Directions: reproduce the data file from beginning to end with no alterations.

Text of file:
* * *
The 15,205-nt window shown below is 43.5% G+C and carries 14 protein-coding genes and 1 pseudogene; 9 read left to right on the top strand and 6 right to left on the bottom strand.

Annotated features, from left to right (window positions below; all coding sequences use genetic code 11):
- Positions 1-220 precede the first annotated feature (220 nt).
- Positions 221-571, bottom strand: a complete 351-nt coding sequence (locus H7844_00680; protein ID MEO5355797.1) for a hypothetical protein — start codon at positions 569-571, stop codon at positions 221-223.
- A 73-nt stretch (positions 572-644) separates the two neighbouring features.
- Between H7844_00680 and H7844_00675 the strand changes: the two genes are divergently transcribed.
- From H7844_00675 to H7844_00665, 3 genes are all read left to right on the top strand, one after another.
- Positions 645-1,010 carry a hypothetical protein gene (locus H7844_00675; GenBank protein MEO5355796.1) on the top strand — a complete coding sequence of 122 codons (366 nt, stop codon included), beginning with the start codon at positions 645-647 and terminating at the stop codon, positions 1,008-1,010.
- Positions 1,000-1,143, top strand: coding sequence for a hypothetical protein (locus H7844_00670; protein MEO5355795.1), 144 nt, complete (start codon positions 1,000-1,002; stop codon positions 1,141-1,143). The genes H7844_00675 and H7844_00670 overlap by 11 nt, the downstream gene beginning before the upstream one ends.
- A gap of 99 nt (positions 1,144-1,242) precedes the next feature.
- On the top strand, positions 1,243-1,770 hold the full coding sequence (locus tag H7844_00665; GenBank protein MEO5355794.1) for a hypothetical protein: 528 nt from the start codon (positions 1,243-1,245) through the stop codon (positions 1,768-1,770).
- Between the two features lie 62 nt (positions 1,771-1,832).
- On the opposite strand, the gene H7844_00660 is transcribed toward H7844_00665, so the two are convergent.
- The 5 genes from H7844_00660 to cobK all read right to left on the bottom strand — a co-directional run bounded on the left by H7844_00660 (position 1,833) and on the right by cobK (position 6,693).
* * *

The 15,205-nt window shown below is 43.5% G+C and carries 14 protein-coding genes and 1 pseudogene; 9 read left to right on the top strand and 6 right to left on the bottom strand.

Annotated features, from left to right (window positions below; all coding sequences use genetic code 11):
- Positions 1-220 precede the first annotated feature (220 nt).
- Positions 221-571, bottom strand: a complete 351-nt coding sequence (locus H7844_00680; protein ID MEO5355797.1) for a hypothetical protein — start codon at positions 569-571, stop codon at positions 221-223.
- A 73-nt stretch (positions 572-644) separates the two neighbouring features.
- Between H7844_00680 and H7844_00675 the strand changes: the two genes are divergently transcribed.
- From H7844_00675 to H7844_00665, 3 genes are all read left to right on the top strand, one after another.
- Positions 645-1,010 carry a hypothetical protein gene (locus H7844_00675; GenBank protein MEO5355796.1) on the top strand — a complete coding sequence of 122 codons (366 nt, stop codon included), beginning with the start codon at positions 645-647 and terminating at the stop codon, positions 1,008-1,010.
- Positions 1,000-1,143, top strand: coding sequence for a hypothetical protein (locus H7844_00670; protein MEO5355795.1), 144 nt, complete (start codon positions 1,000-1,002; stop codon positions 1,141-1,143). The genes H7844_00675 and H7844_00670 overlap by 11 nt, the downstream gene beginning before the upstream one ends.
- A gap of 99 nt (positions 1,144-1,242) precedes the next feature.
- On the top strand, positions 1,243-1,770 hold the full coding sequence (locus tag H7844_00665; GenBank protein MEO5355794.1) for a hypothetical protein: 528 nt from the start codon (positions 1,243-1,245) through the stop codon (positions 1,768-1,770).
- Between the two features lie 62 nt (positions 1,771-1,832).
- On the opposite strand, the gene H7844_00660 is transcribed toward H7844_00665, so the two are convergent.
- The 5 genes from H7844_00660 to cobK all read right to left on the bottom strand — a co-directional run bounded on the left by H7844_00660 (position 1,833) and on the right by cobK (position 6,693).